Indeed, one of the main reasons “Jesus Loves Me” sticks so well in children’s minds has to do with the reassurance felt each time the refrain “Yes, Jesus loves me” recurs. Lest this example seem too simple, recall that we enjoy verse-refrain form every time we sing more complex songs like the hymn “Blessed Assurance” (refrain: “This is my story, this is my song / Praising my Savior all the day long.”)

Repetition and contrast form a key element in Western music across the centuries. In fact, the world’s best-known chorus, “Hallelujah” from Handel’s Messiah, relies in part on resounding repetitions of the word “hallelujah.” Try to imagine this chorus without that repetition!

The key to learning what’s inside a piece of music is simple: Have repeated hearings. With repeated hearings, music embeds itself in a child’s memory. Select one or more of the sacred pieces listed to the right in accord with your faith tradition. Introduce the text first, pointing out that the composer was responding to a text in every measure. Or, let the child discover the text across repeated hearings and tell you what the song is about.

Describing music—something we hear that “disappears”—can be challenging at more sophisticated levels, but simple, comfortable terminology works quite well for children. In fact, descriptions should be simple, since the goal for a child is to feel the language of music. Music translates sacred words into an experience deeper than spoken language alone.

We want our children to experience many sacred compositions, but try not to favor quantity over repetition of a focused selection of works. A child who embraces a few well-crafted pieces, whether simple or complex, is building receptivity to a rich heritage of sacred music and a foundation for absorbing and enjoying this music in the years that lie ahead.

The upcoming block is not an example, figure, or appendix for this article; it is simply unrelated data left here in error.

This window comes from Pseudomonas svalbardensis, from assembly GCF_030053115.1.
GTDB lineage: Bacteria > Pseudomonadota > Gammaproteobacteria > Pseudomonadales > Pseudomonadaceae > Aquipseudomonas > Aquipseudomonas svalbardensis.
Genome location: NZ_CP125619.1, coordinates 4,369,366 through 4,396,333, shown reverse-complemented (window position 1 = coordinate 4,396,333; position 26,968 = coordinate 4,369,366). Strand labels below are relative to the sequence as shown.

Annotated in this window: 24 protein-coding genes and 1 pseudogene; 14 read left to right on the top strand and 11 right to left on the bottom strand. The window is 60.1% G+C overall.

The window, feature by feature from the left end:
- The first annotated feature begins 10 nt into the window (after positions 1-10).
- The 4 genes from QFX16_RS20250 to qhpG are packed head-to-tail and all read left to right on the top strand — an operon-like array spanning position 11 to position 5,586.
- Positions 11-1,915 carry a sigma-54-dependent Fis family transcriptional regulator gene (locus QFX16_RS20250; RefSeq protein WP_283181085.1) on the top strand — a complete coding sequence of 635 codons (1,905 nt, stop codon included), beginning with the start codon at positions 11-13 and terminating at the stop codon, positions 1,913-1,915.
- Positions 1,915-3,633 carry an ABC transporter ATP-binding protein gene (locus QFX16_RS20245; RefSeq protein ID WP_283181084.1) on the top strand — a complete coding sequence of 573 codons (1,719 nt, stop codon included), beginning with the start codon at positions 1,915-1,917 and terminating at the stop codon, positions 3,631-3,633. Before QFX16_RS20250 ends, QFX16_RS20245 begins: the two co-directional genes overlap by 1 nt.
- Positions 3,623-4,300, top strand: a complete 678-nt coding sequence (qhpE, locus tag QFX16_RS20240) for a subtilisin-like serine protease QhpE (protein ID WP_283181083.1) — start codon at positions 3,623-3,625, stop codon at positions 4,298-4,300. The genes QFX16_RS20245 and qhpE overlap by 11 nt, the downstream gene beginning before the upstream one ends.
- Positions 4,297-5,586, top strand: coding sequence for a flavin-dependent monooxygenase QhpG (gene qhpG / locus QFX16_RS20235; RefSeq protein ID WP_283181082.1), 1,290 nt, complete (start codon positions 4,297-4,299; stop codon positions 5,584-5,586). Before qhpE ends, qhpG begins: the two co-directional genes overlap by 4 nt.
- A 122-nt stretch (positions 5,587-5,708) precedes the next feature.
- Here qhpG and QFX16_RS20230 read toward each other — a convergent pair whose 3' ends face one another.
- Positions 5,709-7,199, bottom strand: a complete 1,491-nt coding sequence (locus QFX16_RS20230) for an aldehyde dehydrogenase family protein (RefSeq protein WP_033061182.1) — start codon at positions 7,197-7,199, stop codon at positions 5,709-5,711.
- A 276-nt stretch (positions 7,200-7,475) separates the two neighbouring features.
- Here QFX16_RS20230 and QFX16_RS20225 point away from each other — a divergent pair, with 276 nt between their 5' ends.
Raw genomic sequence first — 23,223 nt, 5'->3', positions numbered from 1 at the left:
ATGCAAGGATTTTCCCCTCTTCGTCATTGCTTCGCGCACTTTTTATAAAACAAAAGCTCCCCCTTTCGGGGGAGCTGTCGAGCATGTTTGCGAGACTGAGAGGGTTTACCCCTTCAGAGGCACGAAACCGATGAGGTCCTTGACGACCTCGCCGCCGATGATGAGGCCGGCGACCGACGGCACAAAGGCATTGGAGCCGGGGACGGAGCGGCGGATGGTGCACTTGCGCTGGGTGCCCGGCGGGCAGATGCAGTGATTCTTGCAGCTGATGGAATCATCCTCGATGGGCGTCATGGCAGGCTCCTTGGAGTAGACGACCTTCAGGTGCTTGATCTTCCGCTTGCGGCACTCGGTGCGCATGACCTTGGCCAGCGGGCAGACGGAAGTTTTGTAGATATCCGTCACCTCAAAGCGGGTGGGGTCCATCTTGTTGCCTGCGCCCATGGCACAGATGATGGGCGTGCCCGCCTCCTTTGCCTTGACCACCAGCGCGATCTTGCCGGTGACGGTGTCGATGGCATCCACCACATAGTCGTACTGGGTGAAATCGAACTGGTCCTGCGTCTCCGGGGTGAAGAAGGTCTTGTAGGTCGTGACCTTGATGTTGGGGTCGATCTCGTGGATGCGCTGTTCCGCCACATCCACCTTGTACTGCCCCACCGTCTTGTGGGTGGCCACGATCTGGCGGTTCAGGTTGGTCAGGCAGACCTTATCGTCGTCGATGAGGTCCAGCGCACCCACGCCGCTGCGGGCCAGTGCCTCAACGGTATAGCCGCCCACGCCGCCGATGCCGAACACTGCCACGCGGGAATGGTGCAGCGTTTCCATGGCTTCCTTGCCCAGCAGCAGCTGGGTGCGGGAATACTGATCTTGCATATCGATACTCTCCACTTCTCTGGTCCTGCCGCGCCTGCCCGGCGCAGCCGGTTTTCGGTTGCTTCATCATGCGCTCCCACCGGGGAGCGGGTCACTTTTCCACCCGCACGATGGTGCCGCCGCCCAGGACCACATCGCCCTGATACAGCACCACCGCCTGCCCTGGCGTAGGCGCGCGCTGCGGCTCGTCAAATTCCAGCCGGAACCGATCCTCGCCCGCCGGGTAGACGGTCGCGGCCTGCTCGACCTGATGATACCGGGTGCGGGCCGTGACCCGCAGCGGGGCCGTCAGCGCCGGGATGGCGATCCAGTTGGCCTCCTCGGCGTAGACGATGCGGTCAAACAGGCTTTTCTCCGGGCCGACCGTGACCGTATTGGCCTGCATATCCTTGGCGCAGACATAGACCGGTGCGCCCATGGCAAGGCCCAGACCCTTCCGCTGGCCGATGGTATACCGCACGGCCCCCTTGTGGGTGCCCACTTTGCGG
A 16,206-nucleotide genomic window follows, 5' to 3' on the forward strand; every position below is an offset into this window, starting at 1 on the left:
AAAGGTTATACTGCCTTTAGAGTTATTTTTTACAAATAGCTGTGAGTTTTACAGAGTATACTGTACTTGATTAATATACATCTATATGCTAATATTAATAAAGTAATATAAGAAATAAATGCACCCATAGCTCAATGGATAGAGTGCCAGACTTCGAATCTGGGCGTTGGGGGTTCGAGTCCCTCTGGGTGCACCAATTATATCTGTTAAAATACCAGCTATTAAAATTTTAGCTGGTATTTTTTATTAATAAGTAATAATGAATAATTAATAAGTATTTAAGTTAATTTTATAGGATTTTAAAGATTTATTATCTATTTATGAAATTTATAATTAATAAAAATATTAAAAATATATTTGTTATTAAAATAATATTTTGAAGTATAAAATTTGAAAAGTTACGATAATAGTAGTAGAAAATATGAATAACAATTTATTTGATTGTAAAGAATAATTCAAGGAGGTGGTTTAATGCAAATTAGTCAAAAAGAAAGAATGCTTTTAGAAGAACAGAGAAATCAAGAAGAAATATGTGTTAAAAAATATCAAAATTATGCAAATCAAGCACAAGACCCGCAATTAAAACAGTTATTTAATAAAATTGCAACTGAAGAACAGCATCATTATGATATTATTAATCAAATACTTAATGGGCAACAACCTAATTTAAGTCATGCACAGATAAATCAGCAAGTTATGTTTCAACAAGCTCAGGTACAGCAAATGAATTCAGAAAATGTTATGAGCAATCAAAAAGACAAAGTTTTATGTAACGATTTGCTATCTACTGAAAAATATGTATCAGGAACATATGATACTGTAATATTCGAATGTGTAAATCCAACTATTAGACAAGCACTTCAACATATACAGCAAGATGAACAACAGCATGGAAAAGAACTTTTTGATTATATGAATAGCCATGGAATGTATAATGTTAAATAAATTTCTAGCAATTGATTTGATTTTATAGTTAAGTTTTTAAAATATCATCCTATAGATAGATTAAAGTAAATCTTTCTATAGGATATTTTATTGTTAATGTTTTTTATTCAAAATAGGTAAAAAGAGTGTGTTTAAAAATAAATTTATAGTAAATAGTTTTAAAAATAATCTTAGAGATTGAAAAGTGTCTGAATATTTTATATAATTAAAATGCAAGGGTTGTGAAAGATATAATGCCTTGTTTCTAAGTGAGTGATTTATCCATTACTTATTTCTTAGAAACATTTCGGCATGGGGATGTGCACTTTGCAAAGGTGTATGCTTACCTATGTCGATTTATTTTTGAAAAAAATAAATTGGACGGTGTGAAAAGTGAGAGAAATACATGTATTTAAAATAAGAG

Song Suggestions:

The Lord’s Prayer
Outside of chant renditions used in liturgical services, Albert Hay Malotte’s version is the most iconic musical setting of this text.

Ave Maria
A happy marriage between a tender melody written by Charles Gounod imposed above J. S. Bach’s first Prelude in C in Book I of The Well-Tempered Clavier.

If With All Your Hearts You Truly Seek Me
Aria No. 4 from the first part of Felix Mendelssohn’s spectacular oratorio Elijah. It is preceded by an impressive recitative “Ye People Rend Your Hearts” (No. 3) that kids may also enjoy learning and singing (in their own versions) around the house.

How Lovely Is Thy Dwelling Place
Gorgeous chorus from Johannes Brahms’ A German Requiem (Ein deutsches Requiem), Op. 45.

Sleepers Wake, A Voice is Calling!
Wonderful chorale by J. S. Bach (Wachet auf, Ruft uns die Stimme!). You can enjoy the hymn itself (found in many hymnals), discover the beautiful (and likely familiar) organ prelude (BWV 645) transcribed from the cantata, or listen to part or all of the cantata (BWV 140), which starts with a vigorous overture for orchestra and chorus, and through which the chorale tune is woven.

From the motet Exsultate, jubilate by Wolfgang Amadeus Mozart (K. 165). This is an exuberant virtuosic aria that always impresses! Look for a performance by the boy soprano Aksel Rykkvin, whose stunning performances have drawn many people to sacred vocal music.

Sing God a Simple Song
A catchy, strong, poignant song from the first part of Leonard Bernstein’s curious and somewhat outdated 1971 theatrical mass called simply, Mass.

Be Thou My Vision
An old Irish hymn to the tune of “Slane,” translated by Mary E. Byrne. Many hymns can capture a child’s imagination, so choose ones your child likes.

His Eye is On the Sparrow
Timeless gospel hymn written in 1905 by Civilla D. Martin (words) and Charles H. Gabriel (music). This has been recorded by many artists so you can have fun exploring different versions.